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5 Things to Know Before the Stock Market Opens Thursday

Source: NYSE

Here are the most important news, trends and analysis that investors need to start their trading day:

1. Stocks set to pop on strong earnings reports

U.S. stock futures rose Thursday after better-than-expected earnings results and as Treasury yields drifted lower even after strong economic data.

  • Bank of America shares rose as earnings in the first quarter blew past expectations on booming trading and investment banking. Citigroup saw much of the same.
  • PepsiCo stock gained ground after the consumer snack and drink maker said sales last quarter rose nearly 7%, topping estimates.
  • Shares of UnitedHealth, a Dow component, advanced after results topped estimates, and the health insurer raised guidance for 2021.
  • Delta shares gained after the airline posted a nearly $1.2 billion quarterly loss but said it expects to break even in June as bookings improve.

On Wednesday, the S&P 500 slipped from record levels in volatile trading as tech shares declined. The Nasdaq lost 1%. The Dow Jones Industrial Average bucked the trend, posting a modest gain.

The 10-year Treasury yield dipped below 1.6% on Thursday morning.

2. Covid stimulus checks could really boost retail sales

People shop, during the coronavirus disease (COVID-19) pandemic, on 5th Avenue in New York, February 17, 2021.
Brendan McDermid | Reuters
People shop, during the coronavirus disease (COVID-19) pandemic, on 5th Avenue in New York, February 17, 2021.

The Commerce Department on Thursday reported March retail sales soared 9.8%, well above estimates for a 6.1% increase. A fresh batch of Covid stimulus checks sent consumer purchases surging last month as the U.S. economy continued to get support from aggressive congressional spending. February's retail sales were upwardly revised a bit to a drop of 2.7%.

The Labor Department on Thursday reported 576,000 initial jobless claims last week, much lower than expectations for 710,000 new filings. That was easily the lowest since the early days of the pandemic and represented a sharp decline from the previous week's upwardly revised 769,000 total.

3. BofA tops estimates on strong investment banking

Signage outside a Bank of America branch in San Francisco, California, U.S., on Thursday, Jan. 14, 2021.
David Paul Morris | Bloomberg | Getty Images
Signage outside a Bank of America branch in San Francisco, California, U.S., on Thursday, Jan. 14, 2021.

Bank of America's earnings topped estimates on strong investment banking and trading results, as well as the release of loan-loss reserves as fewer consumers were expected to default on loans. Like other banking rivals, BofA saw a large benefit from the improving U.S. economic outlook in recent months.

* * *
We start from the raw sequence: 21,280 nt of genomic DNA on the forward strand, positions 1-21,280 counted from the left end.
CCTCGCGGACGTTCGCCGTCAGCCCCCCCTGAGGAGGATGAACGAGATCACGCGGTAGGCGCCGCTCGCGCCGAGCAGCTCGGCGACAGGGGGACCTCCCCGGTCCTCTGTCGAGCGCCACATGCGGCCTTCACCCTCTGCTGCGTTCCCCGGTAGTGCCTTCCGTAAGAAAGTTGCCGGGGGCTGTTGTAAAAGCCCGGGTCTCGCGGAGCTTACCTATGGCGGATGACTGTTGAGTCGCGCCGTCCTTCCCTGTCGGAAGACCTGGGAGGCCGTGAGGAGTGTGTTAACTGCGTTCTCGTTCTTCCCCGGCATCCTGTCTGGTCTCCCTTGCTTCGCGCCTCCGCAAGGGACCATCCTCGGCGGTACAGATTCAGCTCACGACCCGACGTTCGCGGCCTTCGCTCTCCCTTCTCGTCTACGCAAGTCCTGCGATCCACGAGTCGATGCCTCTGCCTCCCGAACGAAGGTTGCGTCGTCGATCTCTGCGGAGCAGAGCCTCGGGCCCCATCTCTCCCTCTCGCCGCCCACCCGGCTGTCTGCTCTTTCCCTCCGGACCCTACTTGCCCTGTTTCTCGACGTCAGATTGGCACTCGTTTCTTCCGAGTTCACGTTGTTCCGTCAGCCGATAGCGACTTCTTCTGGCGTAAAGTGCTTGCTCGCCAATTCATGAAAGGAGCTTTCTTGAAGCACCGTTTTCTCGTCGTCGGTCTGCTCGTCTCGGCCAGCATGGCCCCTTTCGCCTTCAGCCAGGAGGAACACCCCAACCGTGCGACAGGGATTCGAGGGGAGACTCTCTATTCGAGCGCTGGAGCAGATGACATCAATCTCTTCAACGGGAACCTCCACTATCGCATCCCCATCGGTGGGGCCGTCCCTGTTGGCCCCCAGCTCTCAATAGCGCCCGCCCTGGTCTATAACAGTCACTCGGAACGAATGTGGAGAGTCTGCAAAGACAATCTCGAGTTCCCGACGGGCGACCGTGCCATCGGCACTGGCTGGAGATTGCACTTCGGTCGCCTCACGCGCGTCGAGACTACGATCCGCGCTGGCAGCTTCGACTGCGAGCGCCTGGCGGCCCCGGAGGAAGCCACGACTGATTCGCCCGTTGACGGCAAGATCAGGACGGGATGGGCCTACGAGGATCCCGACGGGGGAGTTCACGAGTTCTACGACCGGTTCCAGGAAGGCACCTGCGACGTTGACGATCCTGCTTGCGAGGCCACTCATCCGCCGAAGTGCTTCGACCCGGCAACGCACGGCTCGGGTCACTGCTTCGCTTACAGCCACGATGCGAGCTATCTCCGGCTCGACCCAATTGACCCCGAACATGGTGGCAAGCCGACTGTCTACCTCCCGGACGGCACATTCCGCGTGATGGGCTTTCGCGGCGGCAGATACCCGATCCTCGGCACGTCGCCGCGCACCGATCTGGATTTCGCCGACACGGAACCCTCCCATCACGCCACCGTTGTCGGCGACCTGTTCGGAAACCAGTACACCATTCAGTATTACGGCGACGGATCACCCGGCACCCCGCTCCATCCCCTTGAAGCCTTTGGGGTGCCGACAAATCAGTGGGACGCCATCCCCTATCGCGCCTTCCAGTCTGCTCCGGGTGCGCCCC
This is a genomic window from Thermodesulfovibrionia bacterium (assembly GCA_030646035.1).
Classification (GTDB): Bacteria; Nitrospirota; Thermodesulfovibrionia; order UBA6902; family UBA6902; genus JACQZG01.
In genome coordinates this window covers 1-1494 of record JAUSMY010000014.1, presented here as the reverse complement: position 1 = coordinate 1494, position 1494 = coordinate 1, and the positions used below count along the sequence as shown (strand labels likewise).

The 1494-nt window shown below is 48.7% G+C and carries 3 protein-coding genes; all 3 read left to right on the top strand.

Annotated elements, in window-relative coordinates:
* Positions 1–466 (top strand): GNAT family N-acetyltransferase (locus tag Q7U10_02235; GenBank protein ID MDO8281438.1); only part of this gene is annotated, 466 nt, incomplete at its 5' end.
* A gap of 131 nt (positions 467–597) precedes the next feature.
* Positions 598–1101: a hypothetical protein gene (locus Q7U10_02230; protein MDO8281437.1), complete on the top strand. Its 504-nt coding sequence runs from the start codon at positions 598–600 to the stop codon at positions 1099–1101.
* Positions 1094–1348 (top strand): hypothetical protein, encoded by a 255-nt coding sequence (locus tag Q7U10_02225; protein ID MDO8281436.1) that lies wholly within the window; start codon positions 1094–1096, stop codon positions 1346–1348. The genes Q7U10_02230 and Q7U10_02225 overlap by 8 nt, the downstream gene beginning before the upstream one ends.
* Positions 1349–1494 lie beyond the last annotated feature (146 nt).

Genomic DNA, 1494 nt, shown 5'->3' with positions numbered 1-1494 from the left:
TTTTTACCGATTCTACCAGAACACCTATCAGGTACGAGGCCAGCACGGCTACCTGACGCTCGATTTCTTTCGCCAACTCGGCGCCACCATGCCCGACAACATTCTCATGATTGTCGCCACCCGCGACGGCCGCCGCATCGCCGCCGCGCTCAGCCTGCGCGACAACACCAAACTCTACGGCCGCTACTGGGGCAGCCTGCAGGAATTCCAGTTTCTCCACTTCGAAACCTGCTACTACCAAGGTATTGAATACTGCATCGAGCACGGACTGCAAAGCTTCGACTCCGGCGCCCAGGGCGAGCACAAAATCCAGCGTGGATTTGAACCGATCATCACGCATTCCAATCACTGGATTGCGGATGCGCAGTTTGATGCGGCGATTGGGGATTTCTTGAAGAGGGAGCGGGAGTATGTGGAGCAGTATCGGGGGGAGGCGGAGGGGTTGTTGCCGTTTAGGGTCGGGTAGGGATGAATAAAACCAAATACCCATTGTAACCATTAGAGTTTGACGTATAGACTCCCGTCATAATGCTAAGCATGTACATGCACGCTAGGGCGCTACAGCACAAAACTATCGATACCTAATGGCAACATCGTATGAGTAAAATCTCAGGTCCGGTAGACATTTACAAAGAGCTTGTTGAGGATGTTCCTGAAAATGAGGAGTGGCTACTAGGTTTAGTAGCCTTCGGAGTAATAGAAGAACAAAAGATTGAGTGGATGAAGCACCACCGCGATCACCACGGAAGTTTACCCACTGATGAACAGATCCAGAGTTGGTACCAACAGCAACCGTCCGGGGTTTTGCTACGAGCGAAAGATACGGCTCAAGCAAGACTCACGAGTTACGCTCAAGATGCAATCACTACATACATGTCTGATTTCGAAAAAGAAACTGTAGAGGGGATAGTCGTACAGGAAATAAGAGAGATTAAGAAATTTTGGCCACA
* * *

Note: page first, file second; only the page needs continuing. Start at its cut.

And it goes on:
Citigroup's results that beat analyst estimates for first-quarter profit with strong investment banking revenue and a bigger-than-expected release of loan-loss reserves. The firm also said it's shuttering retail banking operations in 13 countries across Asia and parts of Europe to focus more on wealth management outside the U.S.

4. Coinbase set to jump after strong but volatile debut

Monitors display Coinbase signage during the company's initial public offering (IPO) at the Nasdaq market site April 14, 2021 in New York City.
Robert Nickelsberg | Getty Images
Monitors display Coinbase signage during the company's initial public offering (IPO) at the Nasdaq market site April 14, 2021 in New York City.

Coinbase Global shares jumped another 8% in Thursday's premarket, one day after the cryptocurrency exchange debuted with a nearly $86 billion market value. Nasdaq provided a reference price late Tuesday of $250 per share for Coinbase's direct listing. In a volatile session, the stock opened at $381 and quickly shot up as high as $429, exceeding a $100 billion market cap. It dropped back below the debut price at one stage and reached a low of around $310. It closed at $328. Coinbase hit the public market as a record amount of cash pours into bitcoin and cryptocurrencies.

5. CDC panel delays decision on J&J Covid vaccine pause

Johnson & Johnson's Janssen COVID-19 Vaccine is stored for use with United Airlines employees at United's onsite clinic at O'Hare International Airport on March 09, 2021 in Chicago, Illinois.
Scott Olson | Getty Images
Johnson & Johnson's Janssen COVID-19 Vaccine is stored for use with United Airlines employees at United's onsite clinic at O'Hare International Airport on March 09, 2021 in Chicago, Illinois.

The CDC's Advisory Committee on Immunization Practices has decided to postpone a decision on Johnson & Johnson's Covid-19 vaccine while it investigates cases of six women developing a rare but severe blood clotting disorder that left one dead and another in critical condition. The panel met on Wednesday, a day after the FDA asked states to temporarily halt using the J&J's vaccine "out of an abundance of caution." The panel's postponement means the pause on J&J's vaccine remains in effect. The CDC committee voted unanimously to reconvene in a week.

— Follow all the market action like a pro on CNBC Pro. Get the latest on the pandemic with CNBC's coronavirus blog.

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